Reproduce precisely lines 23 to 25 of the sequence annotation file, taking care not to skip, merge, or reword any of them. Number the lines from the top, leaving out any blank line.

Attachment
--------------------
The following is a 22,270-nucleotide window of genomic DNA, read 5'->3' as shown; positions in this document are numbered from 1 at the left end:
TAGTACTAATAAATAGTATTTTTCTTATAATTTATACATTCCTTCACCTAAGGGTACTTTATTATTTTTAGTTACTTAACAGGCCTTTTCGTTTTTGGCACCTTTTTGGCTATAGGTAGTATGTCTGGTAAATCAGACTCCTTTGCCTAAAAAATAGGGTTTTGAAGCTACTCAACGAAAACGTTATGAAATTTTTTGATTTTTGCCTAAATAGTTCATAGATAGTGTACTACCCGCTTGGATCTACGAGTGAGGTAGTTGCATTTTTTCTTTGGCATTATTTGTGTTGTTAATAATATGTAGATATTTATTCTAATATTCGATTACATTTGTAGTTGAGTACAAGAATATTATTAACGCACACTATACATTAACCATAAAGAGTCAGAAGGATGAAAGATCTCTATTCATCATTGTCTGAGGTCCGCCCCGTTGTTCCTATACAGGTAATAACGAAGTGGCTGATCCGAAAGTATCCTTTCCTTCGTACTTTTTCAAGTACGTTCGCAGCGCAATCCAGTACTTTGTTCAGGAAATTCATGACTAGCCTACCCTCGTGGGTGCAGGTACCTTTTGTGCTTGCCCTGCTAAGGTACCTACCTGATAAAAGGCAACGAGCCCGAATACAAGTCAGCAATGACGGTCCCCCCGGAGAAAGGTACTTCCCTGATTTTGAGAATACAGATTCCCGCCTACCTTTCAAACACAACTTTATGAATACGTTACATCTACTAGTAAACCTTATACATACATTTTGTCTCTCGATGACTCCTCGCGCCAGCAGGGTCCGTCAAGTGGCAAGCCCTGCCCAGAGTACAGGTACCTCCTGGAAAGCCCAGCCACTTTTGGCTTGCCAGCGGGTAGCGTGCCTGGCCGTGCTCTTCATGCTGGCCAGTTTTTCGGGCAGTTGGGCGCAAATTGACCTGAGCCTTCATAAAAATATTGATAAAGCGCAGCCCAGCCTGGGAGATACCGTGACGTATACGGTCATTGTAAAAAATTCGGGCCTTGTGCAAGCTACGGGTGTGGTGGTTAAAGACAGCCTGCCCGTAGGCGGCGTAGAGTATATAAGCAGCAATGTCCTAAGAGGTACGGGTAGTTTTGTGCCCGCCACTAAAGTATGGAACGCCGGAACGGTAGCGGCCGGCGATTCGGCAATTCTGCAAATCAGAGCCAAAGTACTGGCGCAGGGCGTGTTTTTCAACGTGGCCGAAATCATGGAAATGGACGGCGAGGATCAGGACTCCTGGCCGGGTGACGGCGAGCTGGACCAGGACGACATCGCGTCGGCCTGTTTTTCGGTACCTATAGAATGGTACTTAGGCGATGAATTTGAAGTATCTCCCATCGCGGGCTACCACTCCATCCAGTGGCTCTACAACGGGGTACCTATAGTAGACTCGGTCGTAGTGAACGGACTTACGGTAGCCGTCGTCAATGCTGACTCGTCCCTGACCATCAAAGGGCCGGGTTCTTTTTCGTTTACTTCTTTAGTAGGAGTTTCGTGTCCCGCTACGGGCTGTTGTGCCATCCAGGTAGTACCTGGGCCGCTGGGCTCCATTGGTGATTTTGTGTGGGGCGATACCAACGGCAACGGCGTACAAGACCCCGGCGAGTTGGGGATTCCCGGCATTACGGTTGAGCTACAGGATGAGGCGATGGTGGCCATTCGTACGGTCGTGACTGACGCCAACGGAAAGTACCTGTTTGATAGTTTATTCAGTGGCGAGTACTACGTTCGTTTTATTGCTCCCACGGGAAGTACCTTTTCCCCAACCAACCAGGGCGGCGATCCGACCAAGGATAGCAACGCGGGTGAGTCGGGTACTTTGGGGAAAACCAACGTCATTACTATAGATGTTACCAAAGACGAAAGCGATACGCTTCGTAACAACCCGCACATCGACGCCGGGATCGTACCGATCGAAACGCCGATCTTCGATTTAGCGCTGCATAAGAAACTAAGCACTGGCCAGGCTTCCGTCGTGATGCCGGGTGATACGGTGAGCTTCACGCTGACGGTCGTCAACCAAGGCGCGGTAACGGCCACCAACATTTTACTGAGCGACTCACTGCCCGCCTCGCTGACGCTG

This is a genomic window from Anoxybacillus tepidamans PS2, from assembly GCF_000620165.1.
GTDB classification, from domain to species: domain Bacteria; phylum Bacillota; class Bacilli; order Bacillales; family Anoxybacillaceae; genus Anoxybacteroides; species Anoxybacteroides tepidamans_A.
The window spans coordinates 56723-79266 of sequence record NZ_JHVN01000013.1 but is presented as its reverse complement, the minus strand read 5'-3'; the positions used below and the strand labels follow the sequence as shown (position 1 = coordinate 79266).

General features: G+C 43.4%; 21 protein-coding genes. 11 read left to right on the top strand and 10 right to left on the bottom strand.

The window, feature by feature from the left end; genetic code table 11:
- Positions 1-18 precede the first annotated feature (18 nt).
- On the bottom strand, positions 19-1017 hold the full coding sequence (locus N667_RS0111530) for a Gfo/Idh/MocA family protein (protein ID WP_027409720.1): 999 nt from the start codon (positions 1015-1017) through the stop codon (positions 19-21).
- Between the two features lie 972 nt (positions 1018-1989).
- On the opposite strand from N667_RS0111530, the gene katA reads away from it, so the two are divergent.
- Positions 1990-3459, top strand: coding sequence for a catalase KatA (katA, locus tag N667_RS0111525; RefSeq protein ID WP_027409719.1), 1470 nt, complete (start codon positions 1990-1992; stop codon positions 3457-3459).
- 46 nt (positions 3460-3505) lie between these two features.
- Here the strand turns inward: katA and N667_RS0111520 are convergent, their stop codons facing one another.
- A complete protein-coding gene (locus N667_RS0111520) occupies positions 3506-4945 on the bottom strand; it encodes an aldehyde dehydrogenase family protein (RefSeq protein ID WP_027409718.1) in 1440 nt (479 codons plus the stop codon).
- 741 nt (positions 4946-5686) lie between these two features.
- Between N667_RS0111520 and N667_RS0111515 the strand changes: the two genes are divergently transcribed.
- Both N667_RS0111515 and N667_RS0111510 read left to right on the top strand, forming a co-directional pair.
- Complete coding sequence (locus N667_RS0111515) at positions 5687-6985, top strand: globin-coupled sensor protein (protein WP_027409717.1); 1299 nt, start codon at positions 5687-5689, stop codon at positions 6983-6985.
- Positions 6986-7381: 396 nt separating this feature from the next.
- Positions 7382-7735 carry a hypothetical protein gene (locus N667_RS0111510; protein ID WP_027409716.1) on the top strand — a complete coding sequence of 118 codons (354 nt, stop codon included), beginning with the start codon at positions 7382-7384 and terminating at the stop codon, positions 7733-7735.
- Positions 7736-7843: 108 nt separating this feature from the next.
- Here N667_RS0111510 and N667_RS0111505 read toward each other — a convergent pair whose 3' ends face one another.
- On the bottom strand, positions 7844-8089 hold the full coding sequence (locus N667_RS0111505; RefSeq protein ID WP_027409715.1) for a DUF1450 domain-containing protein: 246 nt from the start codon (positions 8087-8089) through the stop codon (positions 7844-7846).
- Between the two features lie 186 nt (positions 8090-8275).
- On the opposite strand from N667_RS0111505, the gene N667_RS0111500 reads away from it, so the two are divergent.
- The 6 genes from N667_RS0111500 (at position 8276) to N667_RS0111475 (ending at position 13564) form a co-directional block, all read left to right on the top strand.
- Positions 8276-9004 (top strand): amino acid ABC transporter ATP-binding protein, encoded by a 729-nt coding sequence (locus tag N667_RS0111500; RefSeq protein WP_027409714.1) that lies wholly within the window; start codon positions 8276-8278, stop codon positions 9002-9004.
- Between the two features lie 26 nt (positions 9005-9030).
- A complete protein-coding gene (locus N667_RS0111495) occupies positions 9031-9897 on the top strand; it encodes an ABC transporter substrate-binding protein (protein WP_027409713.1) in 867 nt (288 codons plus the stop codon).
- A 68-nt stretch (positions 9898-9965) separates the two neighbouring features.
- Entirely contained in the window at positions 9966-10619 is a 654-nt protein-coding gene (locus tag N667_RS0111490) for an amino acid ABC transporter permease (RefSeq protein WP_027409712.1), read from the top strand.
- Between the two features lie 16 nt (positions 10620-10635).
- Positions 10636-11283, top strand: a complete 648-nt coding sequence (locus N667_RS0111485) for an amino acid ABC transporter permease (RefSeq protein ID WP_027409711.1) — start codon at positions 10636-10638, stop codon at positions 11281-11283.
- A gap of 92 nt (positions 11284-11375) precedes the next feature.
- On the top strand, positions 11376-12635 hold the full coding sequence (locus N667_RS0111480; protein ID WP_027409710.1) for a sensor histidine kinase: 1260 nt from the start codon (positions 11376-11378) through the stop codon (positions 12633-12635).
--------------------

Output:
- Here N667_RS0111510 and N667_RS0111505 read toward each other — a convergent pair whose 3' ends face one another.
- On the bottom strand, positions 7844-8089 hold the full coding sequence (locus N667_RS0111505; RefSeq protein ID WP_027409715.1) for a DUF1450 domain-containing protein: 246 nt from the start codon (positions 8087-8089) through the stop codon (positions 7844-7846).
- Between the two features lie 186 nt (positions 8090-8275).